Though provisions in the president’s health reform law were intended to help address the nation’s growing medical debt crisis, Americans are still sinking in health care related debt -- and it’s only going to get worse.
Medical debt has steadily climbed in the last five years and it is now the leading cause of bankruptcy in the country. Today, one in five Americans has some level of medical debt and has been contacted by a debt collector.
Related: Study Finds Americans Plagued by Outstanding Debt
That’s according to a new study by Nerd Wallet released today that highlights just how serious the medical debt crisis really is.
In 2012 alone, $21 billion in medical debt was collected from American consumers –and more than $1 in every $3 dollars paid to third-party collectors is for medical debt.
“The system that Americans trust for their medical care is not very trustworthy when it comes to their finances,” says Christina LaMontagne, General Manager of Health at NerdWallet and author of this study. “Many Americans think they are getting the greatest care in the world, and yet the American household is more indebted to the medical system than ever before.”
A separate study released earlier this year by Bankrate found that about a quarter of Americans had more medical debt than savings. That same study found that more than half of respondents said they were either "very worried" or "somewhat worried" about being overburdened by health expenses.
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While the lack of health insurance is a major reason many people are in debt, it’s not the only reason. Plenty of people who have health insurance also struggle with debt related to health treatment, especially in the wake of the economic downturn and the trend toward higher deductible health plans.
Roughly 38 percent of Americans with employer-sponsored health insurance had a deductible of $1,000 or more in 2013—up from 10 percent in 2006, according to the Kaiser Family Foundation. Meanwhile, the average family deductible on a silver plan sold on the health exchanges was about $6,000.
According to the Medical Group Management Association, multi-speciality practices saw their bad debt (money they are owed, but couldn’t collect) go up by 14 percent between 2008 and 2012, Kaiser Health News reported. Because that number is increasing, health providers are changing the way they process payments. Some medical offices have reduced the amount of time they wait until going to collection agencies, while others expect to be paid up front before they perform a procedure.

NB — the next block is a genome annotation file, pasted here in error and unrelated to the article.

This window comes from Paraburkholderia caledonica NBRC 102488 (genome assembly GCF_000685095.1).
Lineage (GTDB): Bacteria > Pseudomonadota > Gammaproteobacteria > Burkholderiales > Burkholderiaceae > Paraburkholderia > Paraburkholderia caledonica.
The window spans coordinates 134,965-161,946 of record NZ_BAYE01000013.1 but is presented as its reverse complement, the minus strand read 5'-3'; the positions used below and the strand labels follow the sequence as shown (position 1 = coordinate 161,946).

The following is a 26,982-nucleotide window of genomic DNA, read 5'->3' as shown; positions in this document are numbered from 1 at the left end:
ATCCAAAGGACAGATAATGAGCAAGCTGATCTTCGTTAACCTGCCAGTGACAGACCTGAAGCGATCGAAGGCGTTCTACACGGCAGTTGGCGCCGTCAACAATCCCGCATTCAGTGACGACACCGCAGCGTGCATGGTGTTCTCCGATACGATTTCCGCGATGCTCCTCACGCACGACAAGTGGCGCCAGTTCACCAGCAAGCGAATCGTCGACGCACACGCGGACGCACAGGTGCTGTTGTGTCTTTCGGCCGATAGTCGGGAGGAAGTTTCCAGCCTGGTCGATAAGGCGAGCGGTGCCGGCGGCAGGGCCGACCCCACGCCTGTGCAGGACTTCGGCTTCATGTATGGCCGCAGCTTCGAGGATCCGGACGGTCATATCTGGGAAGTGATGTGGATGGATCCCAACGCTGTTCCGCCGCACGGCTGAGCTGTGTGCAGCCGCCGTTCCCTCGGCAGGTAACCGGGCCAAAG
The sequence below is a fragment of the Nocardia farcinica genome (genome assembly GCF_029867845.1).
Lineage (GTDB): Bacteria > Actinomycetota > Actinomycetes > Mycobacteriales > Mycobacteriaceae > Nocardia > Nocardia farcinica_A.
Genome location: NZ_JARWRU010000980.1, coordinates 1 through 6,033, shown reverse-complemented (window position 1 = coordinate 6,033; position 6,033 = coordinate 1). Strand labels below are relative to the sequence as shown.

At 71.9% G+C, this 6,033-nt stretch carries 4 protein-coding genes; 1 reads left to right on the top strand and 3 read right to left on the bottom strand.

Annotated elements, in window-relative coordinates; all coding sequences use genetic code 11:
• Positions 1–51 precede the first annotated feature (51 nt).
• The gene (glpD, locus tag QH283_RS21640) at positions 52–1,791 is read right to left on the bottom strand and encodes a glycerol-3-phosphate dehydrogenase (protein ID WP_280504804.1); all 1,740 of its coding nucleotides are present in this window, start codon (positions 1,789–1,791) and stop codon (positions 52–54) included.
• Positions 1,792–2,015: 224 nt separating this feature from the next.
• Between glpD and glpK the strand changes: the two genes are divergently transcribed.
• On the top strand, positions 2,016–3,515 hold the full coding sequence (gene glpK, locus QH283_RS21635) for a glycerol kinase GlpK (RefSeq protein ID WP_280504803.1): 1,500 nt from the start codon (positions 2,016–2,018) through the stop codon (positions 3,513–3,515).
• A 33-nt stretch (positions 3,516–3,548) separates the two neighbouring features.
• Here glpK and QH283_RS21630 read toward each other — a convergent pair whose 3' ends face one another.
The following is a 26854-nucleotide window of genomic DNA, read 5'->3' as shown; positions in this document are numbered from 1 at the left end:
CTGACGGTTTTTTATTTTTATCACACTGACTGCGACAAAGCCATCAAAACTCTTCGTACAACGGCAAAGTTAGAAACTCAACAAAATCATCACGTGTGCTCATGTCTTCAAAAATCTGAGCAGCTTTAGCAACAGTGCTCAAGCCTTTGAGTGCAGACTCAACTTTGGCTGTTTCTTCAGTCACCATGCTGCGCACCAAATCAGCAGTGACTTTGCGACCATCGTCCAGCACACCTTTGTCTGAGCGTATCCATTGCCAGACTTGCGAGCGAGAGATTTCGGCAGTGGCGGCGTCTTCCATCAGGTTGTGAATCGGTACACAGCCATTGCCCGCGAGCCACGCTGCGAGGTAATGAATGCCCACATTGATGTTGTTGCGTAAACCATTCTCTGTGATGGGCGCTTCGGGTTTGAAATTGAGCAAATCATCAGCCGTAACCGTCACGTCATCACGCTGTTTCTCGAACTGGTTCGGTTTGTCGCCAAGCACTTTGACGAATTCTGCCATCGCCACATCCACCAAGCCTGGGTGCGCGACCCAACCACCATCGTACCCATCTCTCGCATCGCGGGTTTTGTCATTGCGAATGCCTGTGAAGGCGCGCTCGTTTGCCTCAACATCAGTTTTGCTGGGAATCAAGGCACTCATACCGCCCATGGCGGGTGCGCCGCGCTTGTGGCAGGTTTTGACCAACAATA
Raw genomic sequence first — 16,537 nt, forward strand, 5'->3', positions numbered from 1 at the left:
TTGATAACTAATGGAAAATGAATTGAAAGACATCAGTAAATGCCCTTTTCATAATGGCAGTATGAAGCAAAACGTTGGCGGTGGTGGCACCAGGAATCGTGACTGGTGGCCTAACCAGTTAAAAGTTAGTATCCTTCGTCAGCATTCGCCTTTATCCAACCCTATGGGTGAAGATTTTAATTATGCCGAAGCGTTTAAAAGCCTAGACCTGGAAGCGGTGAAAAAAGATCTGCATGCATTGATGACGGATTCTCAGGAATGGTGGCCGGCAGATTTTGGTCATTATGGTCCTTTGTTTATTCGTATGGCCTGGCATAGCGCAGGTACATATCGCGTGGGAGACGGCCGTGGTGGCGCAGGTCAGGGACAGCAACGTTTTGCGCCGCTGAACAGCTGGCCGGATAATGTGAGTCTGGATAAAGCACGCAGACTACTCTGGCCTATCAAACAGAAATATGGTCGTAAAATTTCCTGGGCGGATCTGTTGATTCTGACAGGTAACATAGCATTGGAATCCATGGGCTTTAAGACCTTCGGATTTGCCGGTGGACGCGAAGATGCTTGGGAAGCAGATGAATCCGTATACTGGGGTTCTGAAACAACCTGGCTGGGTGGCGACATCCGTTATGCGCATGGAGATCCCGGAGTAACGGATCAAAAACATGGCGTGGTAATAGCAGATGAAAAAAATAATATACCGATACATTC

While the cost of care and prescriptions continues to rise, there are other factors at play that have contributed to higher medical debt. Nerdwallet researchers point to problems with Medicare billing and inconsistencies.
Related: Dying with Debt: The Hidden Financial Crisis
Because some hospitals don’t comply with Medicare’s billing requirements, they can end up improperly billing the program—sometimes quite significantly. Indeed, a NerdWallet Health review of Medicare Compliance Reviews of US hospitals conducted by the Office of the Inspector General in 2013 found that none of the audited hospitals was fully compliant with Medicare medical billing requirements and all of the hospitals demonstrated billing errors. In each case, the billing errors led to overpayments, the study said.
“The medical system is a mine field for the average consumer. While expenses mount for households, bills are riddled by a shameful number of hard-to-detect medical billing errors,” the researchers said. “Non-compliance in Medicare billing could be symptomatic of broader medical billing errors across the system.”
Another issue that leads to medical debt is a lack of price transparency in health spending. Right now, it’s nearly impossible for consumers to know upfront how much they are going to have to pay for a particular procedure.
According to survey conducted by Harris Poll on behalf of NerdWallet Health, 73 percent of adults said if they knew the cost of medical care before receiving a treatment, they could make better health decisions.
The Obama administration, for its part, has attempted to improve transparency in health care prices. In May, the Centers for Medicare and Medicaid Services (CMS) for the first time ever released a massive data trove of information on how much thousands of hospitals charged Medicare for the most common inpatient procedures.
Since then, CMS has rolled out more data to help create more transparency in health care spending, though health experts warn that it is important to analyzing the data with appropriate context.
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